What are Business Assets?

Assets are valuable items that your business uses to make money and grow in the market. Your accountant lists the appropriate assets in your balance sheet annually. This reflects your company’s cash flow and working capital. The information also comes in handy if you want to use secure credit or obtain insurance. A business asset can be physical like computers or non-physical such as intellectual property. 

What Are the Types of Assets?

Accountants generally classify business assets based on three criteria:

  • The value those items provide 
  • Whether those are physical or non-physical assets 
  • How fast can they liquidate to cash?

So, there are four main types of assets involved in businesses. 

Current assets

Current assets refer to those you can convert into cash within a year. Also known as short-term assets, they generate value in the fiscal year itself. 

Examples of current assets

  • Cash 
  • Inventory 
  • Investments 
  • Accounts receivables 
  • Money orders
  • Prepaid 
  • Bank drafts 
  • Deposit accounts 
  • Stock
  • Marketable securities 

Long-term assets 

Long-term assets refer to those you can convert beyond 12 months. Also, known as fixed assets, businesses can use them for years. 

Examples of long-term assets

  • Real estate property 
  • Furniture 
  • Tools and machinery 
  • Patents 
  • Trademarks 
  • Equipment 

Tangible assets 

Tangible assets have a physical existence. 

Examples of tangible assets 

  • Building 
  • Office Supplies
  • Land 
  • Marketable securities 
  • Cash 
  • Raw materials 
  • Tools and software 

Intangible assets 

Intangible assets do not have any physical presence. 

Examples of intangible assets

  • Trademarks 
  • Patents 
  • Intellectual property 
  • Reputation 

What’s an Example of a Business Asset?

Let’s say you run a candy shop which also has an online presence. So your tangible assets would include a physical store and the inventory. Your intangible assets would be your website, social media popularity, logo and customer relationships. 

How are Assets Different From Liabilities?

Both assets and liabilities form an integral foundation for the financial health of your business. But, no, they are not the same.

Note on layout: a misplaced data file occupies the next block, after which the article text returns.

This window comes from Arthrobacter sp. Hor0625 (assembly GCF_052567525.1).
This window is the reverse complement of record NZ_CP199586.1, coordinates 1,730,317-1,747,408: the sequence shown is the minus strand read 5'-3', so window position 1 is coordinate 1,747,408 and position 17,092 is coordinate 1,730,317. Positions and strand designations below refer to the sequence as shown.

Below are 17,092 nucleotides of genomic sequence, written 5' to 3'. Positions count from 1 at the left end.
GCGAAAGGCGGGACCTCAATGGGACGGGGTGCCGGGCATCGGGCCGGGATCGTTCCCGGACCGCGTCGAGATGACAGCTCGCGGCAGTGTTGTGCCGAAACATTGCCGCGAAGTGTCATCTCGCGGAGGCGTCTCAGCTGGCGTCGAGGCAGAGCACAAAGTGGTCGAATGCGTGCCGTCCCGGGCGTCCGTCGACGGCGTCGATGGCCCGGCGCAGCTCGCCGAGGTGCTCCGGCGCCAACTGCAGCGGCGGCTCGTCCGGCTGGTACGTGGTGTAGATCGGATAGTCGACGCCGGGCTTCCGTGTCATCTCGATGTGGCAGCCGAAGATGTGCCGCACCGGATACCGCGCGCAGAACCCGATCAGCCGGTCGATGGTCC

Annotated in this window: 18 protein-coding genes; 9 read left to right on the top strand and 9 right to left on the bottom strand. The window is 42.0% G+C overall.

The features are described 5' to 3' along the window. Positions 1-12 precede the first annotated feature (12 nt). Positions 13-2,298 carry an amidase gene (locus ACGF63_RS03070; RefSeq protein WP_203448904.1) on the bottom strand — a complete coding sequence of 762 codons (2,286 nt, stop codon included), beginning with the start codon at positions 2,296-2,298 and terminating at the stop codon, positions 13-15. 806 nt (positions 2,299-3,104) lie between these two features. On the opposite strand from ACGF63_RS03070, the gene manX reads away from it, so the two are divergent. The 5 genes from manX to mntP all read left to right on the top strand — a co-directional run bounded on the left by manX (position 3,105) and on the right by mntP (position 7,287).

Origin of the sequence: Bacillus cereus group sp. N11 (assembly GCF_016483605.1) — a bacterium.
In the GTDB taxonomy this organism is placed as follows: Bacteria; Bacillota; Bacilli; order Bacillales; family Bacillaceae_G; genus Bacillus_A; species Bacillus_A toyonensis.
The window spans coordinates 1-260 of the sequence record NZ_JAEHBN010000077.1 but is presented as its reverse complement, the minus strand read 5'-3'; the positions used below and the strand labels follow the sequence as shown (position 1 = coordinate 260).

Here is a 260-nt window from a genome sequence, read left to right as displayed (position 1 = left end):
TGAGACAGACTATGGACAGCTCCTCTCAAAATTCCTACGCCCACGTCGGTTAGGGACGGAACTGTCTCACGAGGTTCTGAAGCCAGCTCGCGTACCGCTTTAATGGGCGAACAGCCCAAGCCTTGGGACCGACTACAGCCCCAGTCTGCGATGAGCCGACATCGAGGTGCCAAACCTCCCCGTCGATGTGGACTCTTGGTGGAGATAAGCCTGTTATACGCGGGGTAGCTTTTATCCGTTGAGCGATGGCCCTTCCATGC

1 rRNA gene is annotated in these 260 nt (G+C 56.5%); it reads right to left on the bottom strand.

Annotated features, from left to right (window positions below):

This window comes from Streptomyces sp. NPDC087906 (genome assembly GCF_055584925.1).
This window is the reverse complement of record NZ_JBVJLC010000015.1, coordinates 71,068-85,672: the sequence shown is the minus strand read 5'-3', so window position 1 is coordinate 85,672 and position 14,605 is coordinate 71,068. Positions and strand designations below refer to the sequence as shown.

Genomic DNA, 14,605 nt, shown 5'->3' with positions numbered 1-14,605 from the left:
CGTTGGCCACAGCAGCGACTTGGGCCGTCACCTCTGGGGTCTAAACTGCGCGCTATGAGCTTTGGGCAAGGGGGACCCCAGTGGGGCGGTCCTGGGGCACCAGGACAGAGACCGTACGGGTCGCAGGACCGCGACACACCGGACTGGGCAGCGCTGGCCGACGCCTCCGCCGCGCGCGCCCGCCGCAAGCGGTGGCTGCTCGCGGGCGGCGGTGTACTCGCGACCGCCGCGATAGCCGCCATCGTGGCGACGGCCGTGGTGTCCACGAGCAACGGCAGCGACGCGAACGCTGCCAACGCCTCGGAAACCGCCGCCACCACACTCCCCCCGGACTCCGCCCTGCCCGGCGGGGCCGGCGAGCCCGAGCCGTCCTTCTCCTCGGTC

Assets are valuable items that your business owns. They provide you with economic benefits in the future. 

Liabilities, on the other hand, are debts your business owes. You need to repay these either in a year or beyond that right after you start the business. 

Which Criteria Makes an Asset?

You should identify and classify your business assets to derive the best value out of them. Here’s what to consider while choosing the asset. 


Your business should have control over the asset. You may own it or co-own it. You should be able to convert it into cash as and when required without any hassle. 


An asset is resourceful. That means it provides valuable resources for your company to generate economic value in the future. 

Economic value 

Assets have a solid economic value. You should consider something as an asset that drives business growth and production. 

An asset creates value in your business. They help generate revenue, run your business and boost the value of your business. 

Why Are Assets Important In Accounting?

Assets form an integral part of business accounting. They help accountants derive the exact value of your business and prepare accurate tax reports. You need both these information to grow and thrive financially in the competitive market. 

Other crucial reasons to record assets in your finance reports are:

  • Helps earn the trust of investors and shareholders
  • This leads to accurate reporting 
  • Reflects the profit the business has earned 
  • It makes your business more trustworthy 

Also, effective asset management shows the net worth of your business. This information comes in handy if you decide to sell or close your business. 

Wrapping Up, 

Assets, if managed efficiently, increase the efficiency of your business operations. You can also use them to reduce tax bills and achieve potential savings. It is equally important to look after the assets as you run your business to prevent safety risks or economic downfalls. Most business owners hire an accountant to manage their assets and record them precisely on the balance sheet. You can do so too to save time.

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